I was working the two to ten shift, two in the morning until ten. It was around eleven at night and I decided to lie down on the couch and catch a little TV before I went to work. Well, of course I went right to sleep. The next thing you know the phone was ringing. Still groggy, I fumbled it to my ear. It was Johnny, the shift boss at the Dunes.

"Barney, it's Johnny."

"Oh, hi, Johnny."

"Are you coming to work tonight?"

"Of course I'm coming to work tonight."

"Well . . . where are you?"

Something wasn't right here, my foggy brain was trying to tell me. "Er, what time is it?"

"It's two o'clock!"

"In the morning?"

An expletive from him, and then the phone went dead. Johnny was cool, though. We even laughed about it later.

Have you ever noticed how people's personalities change when they're working different shifts? People on day shift seem to be practically normal. Their eyes are clear, they chart the stock market, they do crosswords in the newspapers. People on swing shift are more extroverted. They have suntans, they chart the pro football games, and they've always got some big deal going on the side. "I bought five acres out in Pahrump and I'm building a whole subdivision on it. I'm getting bids on dry wall next week. And I'll tell you something. This time next year I'll be rich, and you'll never see me in one of these gambling joints again."

People on graveyard seem to have one common goal: trying to stay awake when it counts. On their breaks, they settle into big deep easy chairs and fall instantly into a coma. Twenty minutes later, their eyes pop open and they're ready for another hour of wakefulness. No alarm clocks, no one shaking them from slumber, they just wake up. I never could figure out how they did it. The only thing I know is that graveyard shift is for zombies. Watch any old horror movie on TV, and who is the monster? Why, it's Count Dracula, or the Wolf Man. They work graveyard shift, too, sleeping all day and flitting around all night.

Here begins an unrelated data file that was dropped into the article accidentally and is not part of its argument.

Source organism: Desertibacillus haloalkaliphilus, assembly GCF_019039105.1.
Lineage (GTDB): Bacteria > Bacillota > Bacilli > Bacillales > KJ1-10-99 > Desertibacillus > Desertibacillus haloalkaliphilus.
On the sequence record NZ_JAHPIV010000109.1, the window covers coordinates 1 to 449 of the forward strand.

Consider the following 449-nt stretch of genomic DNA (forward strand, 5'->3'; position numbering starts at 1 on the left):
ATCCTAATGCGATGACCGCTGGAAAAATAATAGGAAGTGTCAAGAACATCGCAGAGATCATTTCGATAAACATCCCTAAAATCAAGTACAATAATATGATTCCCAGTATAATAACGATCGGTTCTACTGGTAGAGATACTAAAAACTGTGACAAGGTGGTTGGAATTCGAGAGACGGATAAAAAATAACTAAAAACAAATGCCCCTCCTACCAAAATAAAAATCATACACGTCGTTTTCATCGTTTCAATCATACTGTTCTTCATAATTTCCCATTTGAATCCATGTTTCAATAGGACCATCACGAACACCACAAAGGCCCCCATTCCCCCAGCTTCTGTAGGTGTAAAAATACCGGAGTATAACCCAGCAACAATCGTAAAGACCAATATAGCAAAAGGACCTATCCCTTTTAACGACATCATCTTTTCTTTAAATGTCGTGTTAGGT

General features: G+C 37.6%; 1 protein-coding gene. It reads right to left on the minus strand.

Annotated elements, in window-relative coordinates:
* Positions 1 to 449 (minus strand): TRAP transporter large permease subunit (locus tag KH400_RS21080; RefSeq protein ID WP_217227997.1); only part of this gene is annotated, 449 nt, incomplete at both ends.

At my last casino job, I only worked graveyard shift for nine numbing months. Then I was transferred to swing shift, and life took on some semblance of normality. The only problem was my days off. I was getting Tuesdays and Wednesdays off, and Debbie (who landed a job with the County) was off on Saturdays and Sundays. The only time I saw her anymore was when someone died and we had to go to the funeral.

Still, it was better than what happened to my friend Rick. This poor sap had worked in so many different casinos that every shift boss in town knew him by name. He was a good dealer, but he couldn't get used to working graveyard. By the time he woke up, the sun would be streaming in the window, and that was the end of that job. He'd get hired in another casino, at the bottom of the totem pole, back on graveyard, then do the same thing again. I heard that one time he called the Golden Nugget and told the shift boss, "This is Rick. I won't be in today. I overslept."

The boss at the Nugget said, "You don't work here anymore. You're working at the Four Queens."

Barney Vinson

Barney Vinson is one of the most popular and best-selling gaming authors of all time. He is the author of Ask Barney, Las Vegas: Behind the Tables, Casino Secrets, Las Vegas Behind the Tables Part II, and Chip-Wrecked in Las Vegas. His newest book, a novel, is The Vegas Kid.

Books by Barney Vinson:

> More Books By Barney Vinson

Barney Vinson
Barney Vinson is one of the most popular and best-selling gaming authors of all time. He is the author of Ask Barney, Las Vegas: Behind the Tables, Casino Secrets, Las Vegas Behind the Tables Part II, and Chip-Wrecked in Las Vegas. His newest book, a novel, is The Vegas Kid.

Books by Barney Vinson:

> More Books By Barney Vinson